The Dragon, the Teen and the Gift of Forgiveness

dragon on the moonThis story was shared by Wendy Spurgeon, a highly trained and talented life coach. As a young teen – wise beyond her years – she literally gave the ‘gift of forgiveness’ to a stepfather and in doing so, received life-long gifts in return.

I was 14 years old, I was living in rural Alaska with my mother, my younger brother, 3 step brothers, in the house of  stepfather number two.  Father had died in a brutal drunk driving accident.  Stepfather number one was an abusive alcoholic, who died young of a heart attack shortly after their divorce.  Stepfather number two was not an alcoholic, but was definitely not the prince charming he had painted himself to be during the courtship.  It was expected of me to do the “men’s work” as well as the “women’s work” at home, and though I was not the oldest, as the only girl, I was often held ultimately accountable if work was not completed to my stepfather’s specifications.  His form of “discipline” was pushing, slapping, kicking and name calling.

I was lucky to have my own bedroom, and it was the only place I felt safe in the house, most of the time.  One day I came home from school to find that my mother had taken the bed. She had decided to put it in a rental across town, and she replaced it with an uglier one.  I remember I felt out of control. Nothing was safe.  Even the things that gave me comfort could be taken at any moment and I was hurt and mad at her.  I decided she didn’t care about me, I was angry and I was glaring at her.

My stepfather told me to “wipe that look off my face”.  I couldn’t.  I absolutely could not pretend to feel any differently than I did.  He back handed me.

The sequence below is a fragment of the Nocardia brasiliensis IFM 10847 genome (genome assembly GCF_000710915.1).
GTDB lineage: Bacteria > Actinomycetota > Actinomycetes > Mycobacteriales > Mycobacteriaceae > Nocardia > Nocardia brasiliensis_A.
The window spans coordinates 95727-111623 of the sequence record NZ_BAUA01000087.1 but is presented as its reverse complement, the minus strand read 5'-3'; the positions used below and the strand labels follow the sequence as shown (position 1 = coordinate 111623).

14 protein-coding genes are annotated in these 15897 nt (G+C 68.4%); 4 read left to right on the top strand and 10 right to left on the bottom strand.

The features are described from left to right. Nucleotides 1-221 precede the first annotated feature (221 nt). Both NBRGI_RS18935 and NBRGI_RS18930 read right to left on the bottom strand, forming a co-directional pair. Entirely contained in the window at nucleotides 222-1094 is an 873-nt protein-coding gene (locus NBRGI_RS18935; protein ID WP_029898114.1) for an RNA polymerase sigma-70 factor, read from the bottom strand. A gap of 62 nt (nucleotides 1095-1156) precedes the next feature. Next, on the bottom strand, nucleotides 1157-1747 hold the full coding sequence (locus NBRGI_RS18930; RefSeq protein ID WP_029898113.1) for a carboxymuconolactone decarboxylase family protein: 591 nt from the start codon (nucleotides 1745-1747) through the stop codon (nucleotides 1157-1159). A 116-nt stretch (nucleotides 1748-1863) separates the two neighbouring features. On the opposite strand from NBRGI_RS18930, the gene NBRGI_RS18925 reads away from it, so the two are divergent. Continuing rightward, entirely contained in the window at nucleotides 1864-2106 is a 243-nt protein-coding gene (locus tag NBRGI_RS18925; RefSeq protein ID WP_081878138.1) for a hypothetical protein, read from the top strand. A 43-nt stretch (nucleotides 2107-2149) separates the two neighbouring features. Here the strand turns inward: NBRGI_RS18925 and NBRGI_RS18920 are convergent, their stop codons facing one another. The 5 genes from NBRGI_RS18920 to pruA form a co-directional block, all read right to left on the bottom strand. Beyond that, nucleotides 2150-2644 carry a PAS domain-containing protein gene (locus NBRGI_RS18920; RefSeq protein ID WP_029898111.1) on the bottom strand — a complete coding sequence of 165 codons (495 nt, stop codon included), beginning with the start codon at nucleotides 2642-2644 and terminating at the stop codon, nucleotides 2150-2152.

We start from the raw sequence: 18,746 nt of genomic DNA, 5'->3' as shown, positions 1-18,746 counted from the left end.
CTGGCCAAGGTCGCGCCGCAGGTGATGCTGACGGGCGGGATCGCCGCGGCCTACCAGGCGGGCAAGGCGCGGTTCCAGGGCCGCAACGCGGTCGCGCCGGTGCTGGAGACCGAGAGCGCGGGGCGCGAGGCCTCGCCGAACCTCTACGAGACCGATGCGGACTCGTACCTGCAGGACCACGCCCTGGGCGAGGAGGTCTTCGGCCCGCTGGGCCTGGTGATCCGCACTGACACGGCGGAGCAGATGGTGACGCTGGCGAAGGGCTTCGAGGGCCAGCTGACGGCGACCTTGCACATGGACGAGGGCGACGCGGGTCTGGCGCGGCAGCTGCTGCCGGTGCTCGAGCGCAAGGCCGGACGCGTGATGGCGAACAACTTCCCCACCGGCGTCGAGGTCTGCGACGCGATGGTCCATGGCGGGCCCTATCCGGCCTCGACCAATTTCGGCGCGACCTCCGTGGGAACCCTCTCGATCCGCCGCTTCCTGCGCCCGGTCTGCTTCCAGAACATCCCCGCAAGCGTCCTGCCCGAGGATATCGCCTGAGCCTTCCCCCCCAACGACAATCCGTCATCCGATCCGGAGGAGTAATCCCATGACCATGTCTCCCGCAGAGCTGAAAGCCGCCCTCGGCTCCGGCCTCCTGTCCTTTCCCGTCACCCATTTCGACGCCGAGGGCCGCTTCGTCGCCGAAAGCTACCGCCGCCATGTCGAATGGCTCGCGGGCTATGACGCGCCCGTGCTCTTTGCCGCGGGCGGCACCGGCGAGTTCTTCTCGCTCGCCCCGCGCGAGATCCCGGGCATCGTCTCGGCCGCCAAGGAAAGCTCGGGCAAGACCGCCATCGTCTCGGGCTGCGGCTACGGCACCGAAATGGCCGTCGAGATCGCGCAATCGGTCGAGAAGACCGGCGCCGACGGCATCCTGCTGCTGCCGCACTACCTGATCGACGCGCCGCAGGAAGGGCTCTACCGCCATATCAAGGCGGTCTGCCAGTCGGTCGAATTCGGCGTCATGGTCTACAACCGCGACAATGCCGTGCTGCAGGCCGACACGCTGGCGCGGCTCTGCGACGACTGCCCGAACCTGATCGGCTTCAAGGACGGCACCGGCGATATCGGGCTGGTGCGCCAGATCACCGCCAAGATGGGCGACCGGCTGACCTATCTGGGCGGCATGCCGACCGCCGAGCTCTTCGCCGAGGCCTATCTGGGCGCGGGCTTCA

Now, he had beaten me many times before, it wasn’t like I didn’t see it coming, but he had never done it right in front of my mother before.  I was 14 years old now.  I was feeling a little bigger and stronger, so I put my hands up to block him.  But he was much bigger, heavier and faster and he continued to punch me, slap me, and kick me until I was backed into a corner.  I lost control of my bodily functions and wet myself.  I was humiliated.  I was sobbing and screaming for him to stop.  He stormed out of the room calling me a “no-good, son-of-a-bitch kid”.

I looked at my mother, her eyes were watery and red. She said, “you shouldn’t talk back to your father that way.”  I screamed, ‘He is NOT my father! He has no right to hit me!”  I made up my mind that night to run away.

And I did.  One problem.  Alaska.  In the middle of winter.  I wanted to go to my older brother’s house in Anchorage but that was 300 miles away, no car so…I came back.  The lights were on.  Oh shit, I’m going to be in trouble.

Mom had discovered I was gone. Her face was puffy and swollen from crying.  She begged me not to go and promised that she would make sure he understood that if I needed to be disciplined, she was the one who would do it.  There is such a huge difference when you are being disciplined by someone who truly loves you.

The next few weeks were very tense in the household.  He did not like his power to discipline being taken away, and he told me that.  There was a heavy cloud over the household, and he and I would not speak to each other beyond “pass the salt please.”  I was having nightmares. Vengeful fantasies of killing him.  I had never felt that way.  It hurt.  It was a heavy weight on my heart.I was repeating the incident over and over in my head.  I would continue to feel the pain of my mother’s betrayal.  I continued to beat myself up with the thought “The man who should be a father to me, hates me.”   I was holding the secret.  His beating had blackened my eyes and fattened my lip.  Best friend told the nurse, who told the social worker, who talked to mom…..who denied it.  There would be no escape into foster care.